Why Are There So Many Church Denominations?

The church began as only one church in Acts 2:42-47 on the Day of Pentecost in Jerusalem. Their unity and influence clearly grew, soon expanding beyond their city. Within 300 years, Christianity became the official religion of the Roman Empire, in addition to its growth in other parts of the world.

However, this state church would eventually lead to traditions that caused some Christians and groups of believers to form new groups. One early major example was the Eastern Orthodox Church. It separated from the Roman Catholic Church regarding a division about the leadership of the Pope. They held to other Catholic traditions, but did not accept the Pope as the official leader of the church.

Another major division took place over 500 years ago through Martin Luther and the Protestant Reformation in Europe. Separating from the Catholic Church over a variety of concerns expressed in Luther’s “95 Theses,” new churches and groups of churches formed based on the “Five Solas” of Christianity that emphasized salvation by grace through faith alone and the Bible as the sole authority for Christians.

Because these groups had no central leadership, multiple groups or denominations formed. Three main groups that developed during this time were the Lutheran church, Presbyterian church (mostly influenced by John Calvin) and the Anabaptist church (often known as Baptist churches today).

New Denominations Based on Church Growth

Since the 1700s, numerous denominations have formed. The reasons for these divisions are at times positive, and at other times negative. For example, some denominations were formed based on languages or nations. This was largely the result of new missionary activity that began during the 1800s and continues today. This was neither positive nor negative, but a natural consequence of expanding churches and ministries.

New Denominations Based on Theological Changes

A second reason for new denominations has been due to changes within historic denominations regarding key beliefs. For example, when certain Presbyterian groups departed from the inerrancy of the Bible years ago, many Presbyterians formed new denominations that refocused on biblical inerrancy as a key teaching. Baptists, Lutherans, and other denominations have experienced similar changes.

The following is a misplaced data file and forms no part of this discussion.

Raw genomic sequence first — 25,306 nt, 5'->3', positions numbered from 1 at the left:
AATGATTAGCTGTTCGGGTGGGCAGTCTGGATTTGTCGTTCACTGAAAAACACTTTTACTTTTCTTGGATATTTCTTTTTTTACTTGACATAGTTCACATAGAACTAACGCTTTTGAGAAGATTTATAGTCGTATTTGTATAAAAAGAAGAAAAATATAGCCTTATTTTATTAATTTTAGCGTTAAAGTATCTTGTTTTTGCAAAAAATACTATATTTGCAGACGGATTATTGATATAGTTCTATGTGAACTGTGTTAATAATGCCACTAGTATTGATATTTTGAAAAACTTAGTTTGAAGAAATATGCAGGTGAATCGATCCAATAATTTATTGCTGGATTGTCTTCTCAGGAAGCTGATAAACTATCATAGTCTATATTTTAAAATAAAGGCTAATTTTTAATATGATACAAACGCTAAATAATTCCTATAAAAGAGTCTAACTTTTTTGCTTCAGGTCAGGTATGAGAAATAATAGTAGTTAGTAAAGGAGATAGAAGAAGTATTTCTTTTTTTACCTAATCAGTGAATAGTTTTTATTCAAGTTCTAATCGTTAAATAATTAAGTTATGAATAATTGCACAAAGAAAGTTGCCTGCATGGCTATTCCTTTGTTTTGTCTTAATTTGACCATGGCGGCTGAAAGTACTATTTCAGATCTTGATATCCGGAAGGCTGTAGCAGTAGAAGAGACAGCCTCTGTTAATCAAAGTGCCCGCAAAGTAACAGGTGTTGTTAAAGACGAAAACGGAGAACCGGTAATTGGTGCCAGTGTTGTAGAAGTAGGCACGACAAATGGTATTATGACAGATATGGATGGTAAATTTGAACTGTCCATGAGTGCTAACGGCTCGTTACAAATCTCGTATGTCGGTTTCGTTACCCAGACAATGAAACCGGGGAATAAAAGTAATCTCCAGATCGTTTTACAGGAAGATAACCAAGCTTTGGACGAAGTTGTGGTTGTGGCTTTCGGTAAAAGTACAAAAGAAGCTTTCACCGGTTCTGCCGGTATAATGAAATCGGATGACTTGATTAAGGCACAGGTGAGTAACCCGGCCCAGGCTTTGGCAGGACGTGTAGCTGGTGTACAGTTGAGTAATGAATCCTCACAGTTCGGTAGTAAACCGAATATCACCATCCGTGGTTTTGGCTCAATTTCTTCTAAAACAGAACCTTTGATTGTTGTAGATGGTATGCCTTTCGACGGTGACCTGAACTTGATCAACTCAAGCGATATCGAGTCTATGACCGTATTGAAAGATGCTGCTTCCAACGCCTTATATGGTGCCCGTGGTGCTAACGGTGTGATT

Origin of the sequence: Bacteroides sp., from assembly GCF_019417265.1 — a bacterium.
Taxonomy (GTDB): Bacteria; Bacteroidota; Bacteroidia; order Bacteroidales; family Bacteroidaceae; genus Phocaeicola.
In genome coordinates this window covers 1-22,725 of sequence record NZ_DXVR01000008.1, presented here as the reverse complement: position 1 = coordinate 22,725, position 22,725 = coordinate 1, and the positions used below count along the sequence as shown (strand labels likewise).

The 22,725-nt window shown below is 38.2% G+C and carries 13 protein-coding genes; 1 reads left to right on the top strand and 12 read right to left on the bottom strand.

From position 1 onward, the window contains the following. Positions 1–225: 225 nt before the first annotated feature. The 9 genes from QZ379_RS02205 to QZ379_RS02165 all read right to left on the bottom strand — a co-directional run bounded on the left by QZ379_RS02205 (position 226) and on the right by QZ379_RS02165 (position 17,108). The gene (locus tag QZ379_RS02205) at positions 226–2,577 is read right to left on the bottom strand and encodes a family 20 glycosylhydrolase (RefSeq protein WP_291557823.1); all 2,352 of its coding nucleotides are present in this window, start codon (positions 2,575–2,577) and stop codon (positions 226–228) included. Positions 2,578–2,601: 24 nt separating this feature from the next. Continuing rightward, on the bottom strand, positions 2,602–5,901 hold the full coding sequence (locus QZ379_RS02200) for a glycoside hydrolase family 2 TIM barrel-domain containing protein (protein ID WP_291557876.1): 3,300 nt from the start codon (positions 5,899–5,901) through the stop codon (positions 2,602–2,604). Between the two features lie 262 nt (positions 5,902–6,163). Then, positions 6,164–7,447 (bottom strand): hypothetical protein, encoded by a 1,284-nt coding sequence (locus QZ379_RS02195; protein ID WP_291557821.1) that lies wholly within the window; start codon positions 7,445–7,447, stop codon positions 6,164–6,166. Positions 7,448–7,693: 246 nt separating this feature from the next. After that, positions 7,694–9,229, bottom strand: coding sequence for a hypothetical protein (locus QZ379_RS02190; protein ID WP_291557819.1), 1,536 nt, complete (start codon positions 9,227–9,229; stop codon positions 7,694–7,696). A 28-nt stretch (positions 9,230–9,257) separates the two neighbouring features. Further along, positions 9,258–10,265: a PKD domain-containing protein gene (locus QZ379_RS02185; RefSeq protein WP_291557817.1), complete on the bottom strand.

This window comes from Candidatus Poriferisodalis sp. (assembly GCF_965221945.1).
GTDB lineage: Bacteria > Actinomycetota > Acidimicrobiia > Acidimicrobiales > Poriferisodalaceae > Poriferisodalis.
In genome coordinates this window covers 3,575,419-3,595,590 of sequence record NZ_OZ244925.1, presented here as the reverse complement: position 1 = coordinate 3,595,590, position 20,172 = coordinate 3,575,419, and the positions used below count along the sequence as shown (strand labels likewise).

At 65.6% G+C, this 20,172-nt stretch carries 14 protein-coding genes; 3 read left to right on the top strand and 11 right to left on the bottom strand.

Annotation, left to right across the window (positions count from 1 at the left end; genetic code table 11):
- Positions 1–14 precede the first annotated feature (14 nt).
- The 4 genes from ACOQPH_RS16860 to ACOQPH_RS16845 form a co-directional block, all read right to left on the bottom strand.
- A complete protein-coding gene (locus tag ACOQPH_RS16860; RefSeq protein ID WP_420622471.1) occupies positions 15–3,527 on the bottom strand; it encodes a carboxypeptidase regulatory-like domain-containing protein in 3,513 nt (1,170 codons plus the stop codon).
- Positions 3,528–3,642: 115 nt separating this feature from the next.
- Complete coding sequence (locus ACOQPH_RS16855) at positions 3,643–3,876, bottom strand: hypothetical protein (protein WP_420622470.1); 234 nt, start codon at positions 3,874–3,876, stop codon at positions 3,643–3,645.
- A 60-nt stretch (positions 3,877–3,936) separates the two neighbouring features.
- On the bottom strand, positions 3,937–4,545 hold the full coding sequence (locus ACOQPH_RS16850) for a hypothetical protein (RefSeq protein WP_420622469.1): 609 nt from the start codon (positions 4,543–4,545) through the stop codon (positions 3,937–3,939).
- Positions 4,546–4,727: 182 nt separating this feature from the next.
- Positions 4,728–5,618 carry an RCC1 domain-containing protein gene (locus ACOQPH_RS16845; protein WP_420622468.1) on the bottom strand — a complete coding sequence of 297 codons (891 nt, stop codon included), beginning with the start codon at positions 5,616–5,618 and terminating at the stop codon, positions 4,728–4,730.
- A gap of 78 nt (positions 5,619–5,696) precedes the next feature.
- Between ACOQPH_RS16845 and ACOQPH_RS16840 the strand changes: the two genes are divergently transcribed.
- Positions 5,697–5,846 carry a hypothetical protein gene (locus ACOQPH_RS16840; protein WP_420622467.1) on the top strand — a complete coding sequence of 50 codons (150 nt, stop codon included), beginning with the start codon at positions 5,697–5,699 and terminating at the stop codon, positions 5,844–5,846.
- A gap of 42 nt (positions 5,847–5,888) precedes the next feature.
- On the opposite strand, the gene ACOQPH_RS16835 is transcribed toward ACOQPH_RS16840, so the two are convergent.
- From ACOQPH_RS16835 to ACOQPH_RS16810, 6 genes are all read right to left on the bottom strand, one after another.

New Denominations Based on Division

A third reason for new denominations has been division. This is a negative reason, as the Bible clearly calls believers to be united or “one” (John 17:21). In such cases, the church fails its mission to be the family of God, known for its love in and unloving world.

New Denominations Started by Individuals

A fourth reason for new denominations has been the start of new church networks due to the charisma of a key leader. For example, Charles Wesley’s revival preaching sparked the creation of the Methodist Church.

However, some individuals starting new church groups have done so based on alleged new revelations from God. For example, the Mormon Church was founded on principles so different from Protestant Christianity that it was no longer considered a denomination, but a distinct religion. Jehovah’s Witnesses would also fit in this category.

The Growth of Non-Denominational Churches

In contrast with the numerous denominations of past generations, the past 50 years has experienced a surge of growth in non-denominational churches. These are churches that stand independent from any particular denomination.

In these cases, each church must be evaluated based on its own beliefs and practices. Some of these churches have also started their own networks, developing mini-denominations of their own without calling their movement a denomination.

While not all denominations are the result of wrong motives, Scripture is clear our goal as followers of Christ is to be united in truth. Those churches that base their beliefs on Scripture and salvation by faith in Christ alone can stand together to show the world the practices found in the first church, offering an emphasis on God’s Word, fellowship, worship, and prayer that leads many new people to faith in Christ.

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Bio

Dillon Burroughs serves as senior writer at The John Ankerberg Show and has written nearly 40 books on issues of faith and culture. He is also an associate editor for The Apologetics Bible for Students and has contributed to many works on apologetics and Christian worldview. Dillon is a graduate of Dallas Theological Seminary and holds a PhD in Leadership from Piedmont International University. He lives in Chattanooga, Tennessee, with his wife, Deborah, and their three children.

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